Tangible book value per share (1)                             9.59                          10.77

(1) Tangible common equity, tangible assets and tangible book value per share are non-GAAP financial measures calculated using GAAP amounts. Tangible common equity is calculated by excluding the balance of goodwill from the calculation of shareholders' equity. Tangible assets is calculated by excluding the balance of goodwill from the calculation of total assets. Tangible book value per share is calculated by dividing tangible common equity by the number of shares outstanding. The Corporation believes that these non-GAAP financial measures provide information to investors that is useful in understanding its financial condition because they are additional measures used to assess capital adequacy. Because not all companies use the same calculation of tangible common equity and tangible assets, this presentation may not be comparable to other similarly titled measures calculated by other companies. A reconciliation of these non-GAAP financial measures is provided below (dollars in thousands, except share and per share data).

                                            June 30, 2013        December 31, 2012
  Shareholders' equity                     $       130,980      $           145,364
  Less goodwill                                     10,946                   10,946

  Tangible common equity                   $       120,034      $           134,418

  Total assets                             $     1,809,445      $         1,773,079
  Less goodwill                                     10,946                   10,946

  Tangible assets                          $     1,798,499      $         1,762,133

  Ending shares outstanding                     12,511,095               12,475,904

  Tangible book value per share            $          9.59      $             10.77
  Tangible common equity/tangible assets              6.67 %                   7.63 %

The decrease in tangible common equity/tangible assets, book value per share, and tangible book value per share from December 31, 2012 to June 30, 2013 is primarily attributable to the significant decline in the fair value of the Corporation's available-for-sale investment securities in relation to book value. This decline in fair value of available-for-sale securities was expected given the increases in intermediate and long-term interest rates that occurred in the second quarter of 2013.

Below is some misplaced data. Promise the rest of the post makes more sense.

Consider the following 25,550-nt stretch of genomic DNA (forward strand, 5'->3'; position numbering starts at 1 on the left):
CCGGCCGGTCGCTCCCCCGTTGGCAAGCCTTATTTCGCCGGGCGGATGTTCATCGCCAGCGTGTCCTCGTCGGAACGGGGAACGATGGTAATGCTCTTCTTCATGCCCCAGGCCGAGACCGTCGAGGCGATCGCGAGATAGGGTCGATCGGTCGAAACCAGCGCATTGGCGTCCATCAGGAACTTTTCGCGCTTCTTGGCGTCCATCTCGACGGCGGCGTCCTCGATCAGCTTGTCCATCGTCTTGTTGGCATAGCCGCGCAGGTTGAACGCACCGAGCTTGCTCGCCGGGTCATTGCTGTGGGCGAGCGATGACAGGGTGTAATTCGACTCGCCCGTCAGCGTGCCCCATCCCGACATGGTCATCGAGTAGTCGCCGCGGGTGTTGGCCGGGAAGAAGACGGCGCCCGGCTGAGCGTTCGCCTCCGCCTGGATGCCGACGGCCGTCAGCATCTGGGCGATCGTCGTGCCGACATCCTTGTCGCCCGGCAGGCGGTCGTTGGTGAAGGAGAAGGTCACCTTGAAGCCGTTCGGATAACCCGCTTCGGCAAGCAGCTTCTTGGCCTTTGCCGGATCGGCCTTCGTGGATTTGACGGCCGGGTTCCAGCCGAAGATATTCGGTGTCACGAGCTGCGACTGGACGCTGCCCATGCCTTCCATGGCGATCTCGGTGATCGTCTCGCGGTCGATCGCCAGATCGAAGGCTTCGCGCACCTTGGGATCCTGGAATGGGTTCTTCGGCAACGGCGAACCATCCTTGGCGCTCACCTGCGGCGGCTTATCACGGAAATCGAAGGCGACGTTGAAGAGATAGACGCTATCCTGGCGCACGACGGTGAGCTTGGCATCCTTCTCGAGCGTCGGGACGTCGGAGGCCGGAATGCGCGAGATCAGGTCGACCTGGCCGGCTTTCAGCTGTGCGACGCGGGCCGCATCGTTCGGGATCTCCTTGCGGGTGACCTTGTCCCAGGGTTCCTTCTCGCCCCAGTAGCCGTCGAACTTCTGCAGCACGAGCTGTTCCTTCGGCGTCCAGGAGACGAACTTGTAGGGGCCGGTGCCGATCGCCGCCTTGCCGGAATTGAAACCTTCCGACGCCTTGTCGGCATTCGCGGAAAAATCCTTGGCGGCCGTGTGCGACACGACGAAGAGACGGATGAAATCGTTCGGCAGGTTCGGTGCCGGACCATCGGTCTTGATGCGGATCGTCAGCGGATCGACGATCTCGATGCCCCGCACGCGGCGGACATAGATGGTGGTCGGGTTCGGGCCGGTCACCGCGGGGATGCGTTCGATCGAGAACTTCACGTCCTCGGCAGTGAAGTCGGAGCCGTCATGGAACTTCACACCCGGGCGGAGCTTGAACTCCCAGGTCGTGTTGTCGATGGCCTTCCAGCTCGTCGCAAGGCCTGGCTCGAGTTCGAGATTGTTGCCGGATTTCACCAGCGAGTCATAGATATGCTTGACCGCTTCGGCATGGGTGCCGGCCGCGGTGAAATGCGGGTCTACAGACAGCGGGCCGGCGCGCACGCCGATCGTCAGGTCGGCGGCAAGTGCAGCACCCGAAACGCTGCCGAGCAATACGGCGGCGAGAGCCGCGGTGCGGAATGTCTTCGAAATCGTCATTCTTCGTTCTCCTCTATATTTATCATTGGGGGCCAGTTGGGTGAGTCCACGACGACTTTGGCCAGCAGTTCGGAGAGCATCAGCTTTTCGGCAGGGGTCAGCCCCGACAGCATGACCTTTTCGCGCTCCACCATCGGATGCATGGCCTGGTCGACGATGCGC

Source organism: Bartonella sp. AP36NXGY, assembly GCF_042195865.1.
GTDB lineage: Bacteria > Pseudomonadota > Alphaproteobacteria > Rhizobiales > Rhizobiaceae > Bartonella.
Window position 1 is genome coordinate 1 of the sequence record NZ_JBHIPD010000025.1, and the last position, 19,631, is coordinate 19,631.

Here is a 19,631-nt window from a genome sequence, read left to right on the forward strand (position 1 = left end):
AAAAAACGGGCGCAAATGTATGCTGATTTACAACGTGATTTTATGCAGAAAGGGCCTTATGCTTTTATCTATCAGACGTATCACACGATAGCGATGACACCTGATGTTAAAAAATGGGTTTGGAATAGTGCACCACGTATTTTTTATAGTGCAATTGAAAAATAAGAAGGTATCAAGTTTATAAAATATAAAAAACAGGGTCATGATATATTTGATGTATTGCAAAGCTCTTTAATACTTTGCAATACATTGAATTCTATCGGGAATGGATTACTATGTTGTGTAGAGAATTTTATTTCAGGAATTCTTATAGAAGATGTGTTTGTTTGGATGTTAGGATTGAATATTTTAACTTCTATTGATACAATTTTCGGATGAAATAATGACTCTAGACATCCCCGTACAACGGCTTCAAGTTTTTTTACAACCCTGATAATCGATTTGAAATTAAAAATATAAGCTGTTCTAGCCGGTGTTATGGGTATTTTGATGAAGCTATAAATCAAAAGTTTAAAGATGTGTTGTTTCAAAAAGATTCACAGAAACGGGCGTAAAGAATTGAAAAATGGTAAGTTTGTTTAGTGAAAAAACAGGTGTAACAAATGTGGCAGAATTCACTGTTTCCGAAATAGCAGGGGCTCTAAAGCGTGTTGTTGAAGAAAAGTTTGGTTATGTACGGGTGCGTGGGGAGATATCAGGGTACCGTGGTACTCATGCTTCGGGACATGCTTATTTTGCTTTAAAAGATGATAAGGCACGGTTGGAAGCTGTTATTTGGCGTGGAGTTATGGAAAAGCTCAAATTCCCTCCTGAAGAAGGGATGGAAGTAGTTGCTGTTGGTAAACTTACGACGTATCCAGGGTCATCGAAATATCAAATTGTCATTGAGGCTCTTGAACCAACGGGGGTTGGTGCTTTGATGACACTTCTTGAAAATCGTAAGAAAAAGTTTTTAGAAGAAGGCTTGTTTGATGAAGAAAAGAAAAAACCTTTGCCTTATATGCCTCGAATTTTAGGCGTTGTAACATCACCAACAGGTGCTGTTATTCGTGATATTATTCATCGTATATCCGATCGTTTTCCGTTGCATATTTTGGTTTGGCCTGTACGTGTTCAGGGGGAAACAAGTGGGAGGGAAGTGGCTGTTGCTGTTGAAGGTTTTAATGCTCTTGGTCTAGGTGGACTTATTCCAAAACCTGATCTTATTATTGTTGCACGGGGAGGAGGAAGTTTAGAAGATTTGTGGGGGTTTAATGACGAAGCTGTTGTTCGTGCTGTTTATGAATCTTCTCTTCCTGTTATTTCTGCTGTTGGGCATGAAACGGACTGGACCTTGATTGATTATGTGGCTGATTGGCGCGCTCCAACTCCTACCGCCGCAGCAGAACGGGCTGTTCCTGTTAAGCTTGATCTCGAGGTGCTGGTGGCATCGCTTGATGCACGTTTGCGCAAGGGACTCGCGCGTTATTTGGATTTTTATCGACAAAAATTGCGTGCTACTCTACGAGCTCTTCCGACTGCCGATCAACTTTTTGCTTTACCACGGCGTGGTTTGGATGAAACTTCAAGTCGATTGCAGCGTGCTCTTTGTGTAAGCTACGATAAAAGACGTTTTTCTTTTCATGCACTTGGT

RECENT LEGISLATION

In July 2013, the Board of Governors of the Federal Reserve System, the Federal Deposit Insurance Corporation, and the Office of the Comptroller of the Currency (collectively, the "Agencies") approved final rules to implement the Basel III capital framework. The Corporation is required to implement the rules effective January 1, 2015. The new capital rules call for higher quality capital with higher minimum capital level requirements. The Company is in the process of assessing the impact from these complex regulatory requirements.

Management does not expect that the adoption of the new capital rules in 2015 will have a material impact on its capital position.

In May 2013, the Securities and Exchange Commission and the Commodity Futures Trading Commission (together, the "Commissions") jointly issued final rules and guidelines to require certain regulated entities to establish programs to address risks of identity theft. The rules and guidelines implement provisions of the Dodd-Frank Wall Street Reform and Consumer Protection Act. These provisions amend Section 615(e) of the Fair Credit Reporting Act and directed the Commissions to adopt rules requiring entities that are subject to the Commissions' jurisdiction to address identity theft in two ways. First, the


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rules require financial institutions and creditors to develop and implement a written identity theft prevention program that is designed to detect, prevent, and mitigate identity theft in connection with certain existing accounts or the opening of new accounts. The rules include guidelines to assist entities in the formulation and maintenance of programs that would satisfy the requirements of the rules. Second, the rules establish special requirements for any credit and debit card issuers that are subject to the Commissions' jurisdiction, to assess the validity of notifications of changes of address under certain circumstances.

LIQUIDITY

Liquidity measures an organization's ability to meet cash obligations as they come due. The consolidated statement of cash flows provides analysis of the Corporation's cash and cash equivalents. Additionally, management considers that portion of the loan and investment portfolio that matures within one year to be part of the Corporation's liquid assets. The Corporation's liquidity is monitored by both management and the ALCO, which establishes and monitors ranges of acceptable liquidity. Management believes the Corporation's current liquidity position is acceptable.